Mrs. Audra Swenson: Special Education English


   While this is not her first year of teaching, Mrs. Audra Swenson is a welcome addition to the Guilford team. She has worked as a teacher for many years and has found acceptance here. She is a Special Education English teacher in the Freshman Academy.

   “I have taught in several different districts, and the one thing I have realized regardless of where I have taught is that my biggest impact with students comes from connecting at a personal level,” said Mrs. Swenson. “One thing I have noticed here at Guilford is that between classes, staff members leave their offices to make these positive connections with students during hallway passing time.”

   Mrs. Swenson has a strong aptitude for teaching and this is something that she has wanted to do for a long time. Having someone as passionate about teaching as her is a positive thing for the school. 

   “I knew that I always wanted to work with kids, so becoming a teacher seemed like the perfect fit,” said Mrs. Swenson.

   She came here because she needed a change of pace and scenery. 

   “I was looking for a change, and people I respected had shared positive comments with me regarding the administration, staff, and students here at Guilford,” said Mrs. Swenson.

   Many teachers are having difficulty navigating through this year with COVID. Mrs. Swenson is no exception to this.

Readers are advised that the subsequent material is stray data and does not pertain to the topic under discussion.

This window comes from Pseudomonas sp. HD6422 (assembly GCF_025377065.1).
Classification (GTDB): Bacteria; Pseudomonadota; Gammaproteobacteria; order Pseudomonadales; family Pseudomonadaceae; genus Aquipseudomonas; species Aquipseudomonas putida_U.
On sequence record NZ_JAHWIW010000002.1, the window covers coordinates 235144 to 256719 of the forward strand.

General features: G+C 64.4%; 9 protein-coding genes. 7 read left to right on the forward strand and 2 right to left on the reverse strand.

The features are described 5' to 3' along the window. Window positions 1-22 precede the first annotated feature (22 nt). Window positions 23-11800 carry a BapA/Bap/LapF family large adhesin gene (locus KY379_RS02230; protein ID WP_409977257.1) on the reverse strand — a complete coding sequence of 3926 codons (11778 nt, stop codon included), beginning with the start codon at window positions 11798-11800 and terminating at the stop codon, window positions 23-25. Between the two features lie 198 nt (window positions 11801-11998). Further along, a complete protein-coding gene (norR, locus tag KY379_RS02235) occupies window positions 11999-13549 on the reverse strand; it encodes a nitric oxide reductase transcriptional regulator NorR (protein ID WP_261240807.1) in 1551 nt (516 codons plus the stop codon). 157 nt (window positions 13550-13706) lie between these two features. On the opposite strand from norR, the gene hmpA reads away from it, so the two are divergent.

“It has been challenging to foster relationships with all our remote learners,” said Mrs. Swenson. “It is easy for some remote learners to disengage and find other tasks they would rather do than engaging in dialogue while attending a Google Meets session. Also, since COVID-19 restrictions are in place, staff meetings are limited to Zoom meetings. Since we are not able to meet face-to-face, it makes it more challenging to get to know each other.”

   Not seeing the remote students also plagues the students’ performance in the class, which is another one of Mrs. Swenson’s difficulties this year.

   “The biggest struggle has been working to get our remote learners engaged,” said Mrs. Swenson. “Overall, the remote learners have had higher absenteeism and less student work completion than those students attending in-person.”

   One of the many struggles and pleasures of teaching is wanting your students to succeed, to the point where it is hard to find that balance between work and your own life.

   “For me, I struggle with disconnecting after the workday is done,” said Mrs. Swenson. “I know how important it is to have a work-life balance, and at times I struggle to find that balance.”

   Being a new teacher in a new building can always be difficult. That being said, Mrs. Swenson has had an easy time adapting to the new surroundings.

   “Staff members that I have met have been very welcoming, helpful, and supportive,” said Mrs. Swenson. “Also, the connections I have been able to make with students give me energy and encouragement to keep pushing ahead during this year where COVID-19 is ever present.”